Terrace Houses

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The terrace houses in Collins Street are a great reminder of our town's origins and history. They are representative of the important role that quarrying played in the development of Kiama and surrounds.

The terraces were built in the late 1870s by William Geoghegan (1828-1896), who had bought the precinct land in 1867. William was a wharfinger, and he was one of the first captains of trading boats to come to Kiama, before steamers ran here. He was also a respected member of Sons of Temperance here in Kiama for about 30 years.

William built the terraces, and sold land to the Temperance Hall where the Masonic Hall was built in the 1870s (the oldest building of the group of terraces). It seems that William probably built No.5 Collins Lane for his family home in the 1880s.

The terrace houses at 42-44 Collins Street (next door to the Masonic Hall) were built in the late 1870s to house quarry workers. The building is a simple single-storey building of similar character to the adjacent terrace at 24-40 Collins Street. The brick wall at the south end was introduced in the late 1970s for fire safety reasons. The terraces are constructed of weatherboard with a gabled iron roof, small-paned windows, and timber verandah posts and brackets.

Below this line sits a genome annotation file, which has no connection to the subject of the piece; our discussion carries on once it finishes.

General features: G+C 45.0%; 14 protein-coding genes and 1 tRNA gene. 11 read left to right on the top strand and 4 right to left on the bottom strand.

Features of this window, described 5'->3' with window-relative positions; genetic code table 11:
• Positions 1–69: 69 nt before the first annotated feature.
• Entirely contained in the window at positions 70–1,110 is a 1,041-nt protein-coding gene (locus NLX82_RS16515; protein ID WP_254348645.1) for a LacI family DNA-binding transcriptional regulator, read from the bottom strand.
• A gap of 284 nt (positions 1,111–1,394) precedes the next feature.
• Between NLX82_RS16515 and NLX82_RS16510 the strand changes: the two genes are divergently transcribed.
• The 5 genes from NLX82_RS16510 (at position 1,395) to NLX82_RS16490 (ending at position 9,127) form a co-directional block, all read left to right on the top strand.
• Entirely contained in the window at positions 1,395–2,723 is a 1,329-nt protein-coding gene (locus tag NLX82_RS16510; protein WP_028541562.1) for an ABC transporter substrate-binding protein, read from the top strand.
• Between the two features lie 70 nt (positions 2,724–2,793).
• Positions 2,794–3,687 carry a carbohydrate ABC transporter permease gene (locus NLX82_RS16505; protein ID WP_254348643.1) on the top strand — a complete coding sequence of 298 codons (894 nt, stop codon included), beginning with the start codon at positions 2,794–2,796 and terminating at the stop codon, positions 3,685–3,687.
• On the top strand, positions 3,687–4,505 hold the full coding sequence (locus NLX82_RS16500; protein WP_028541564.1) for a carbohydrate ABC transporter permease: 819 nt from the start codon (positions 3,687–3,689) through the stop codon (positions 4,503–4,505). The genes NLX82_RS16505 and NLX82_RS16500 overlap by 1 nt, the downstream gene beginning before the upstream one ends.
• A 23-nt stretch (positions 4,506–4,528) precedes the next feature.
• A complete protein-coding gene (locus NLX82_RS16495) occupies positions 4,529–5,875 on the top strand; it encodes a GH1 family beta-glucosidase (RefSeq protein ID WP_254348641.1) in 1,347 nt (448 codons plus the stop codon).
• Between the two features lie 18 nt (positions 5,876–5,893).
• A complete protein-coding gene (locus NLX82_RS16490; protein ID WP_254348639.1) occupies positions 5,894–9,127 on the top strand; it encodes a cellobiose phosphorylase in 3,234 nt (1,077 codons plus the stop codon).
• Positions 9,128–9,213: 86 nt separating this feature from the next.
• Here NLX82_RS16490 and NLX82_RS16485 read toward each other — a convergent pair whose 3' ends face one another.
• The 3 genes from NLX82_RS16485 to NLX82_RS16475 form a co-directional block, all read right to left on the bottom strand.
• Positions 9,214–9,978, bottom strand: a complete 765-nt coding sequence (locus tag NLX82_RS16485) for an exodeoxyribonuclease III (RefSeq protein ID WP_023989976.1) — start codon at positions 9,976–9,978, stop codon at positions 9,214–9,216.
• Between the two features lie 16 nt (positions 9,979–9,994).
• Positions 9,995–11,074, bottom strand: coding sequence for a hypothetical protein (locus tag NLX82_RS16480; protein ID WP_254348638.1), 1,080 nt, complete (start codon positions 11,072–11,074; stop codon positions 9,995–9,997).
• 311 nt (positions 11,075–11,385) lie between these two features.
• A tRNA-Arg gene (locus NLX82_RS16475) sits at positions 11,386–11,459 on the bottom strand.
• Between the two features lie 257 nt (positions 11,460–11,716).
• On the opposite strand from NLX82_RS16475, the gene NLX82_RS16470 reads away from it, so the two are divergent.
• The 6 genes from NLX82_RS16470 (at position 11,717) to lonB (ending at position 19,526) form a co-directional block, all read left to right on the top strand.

The terrace building at 24-40 Collins Street was built in stages during the 1880s. No. 24 (closest to Minnamurra Street) was originally an inn, and no. 26 was the inn-keeper's residence. Numbers 28-38 housed quarry workers, and no.40 was originally a post office.


Intersection of Collins and Terralong streets, Kiama, c.1880s.

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Looking south up Collins Street, Kiama, c. mid-1880s

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Collins Street, looking south, c.1910

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Collins Street, Kiama, c.1957

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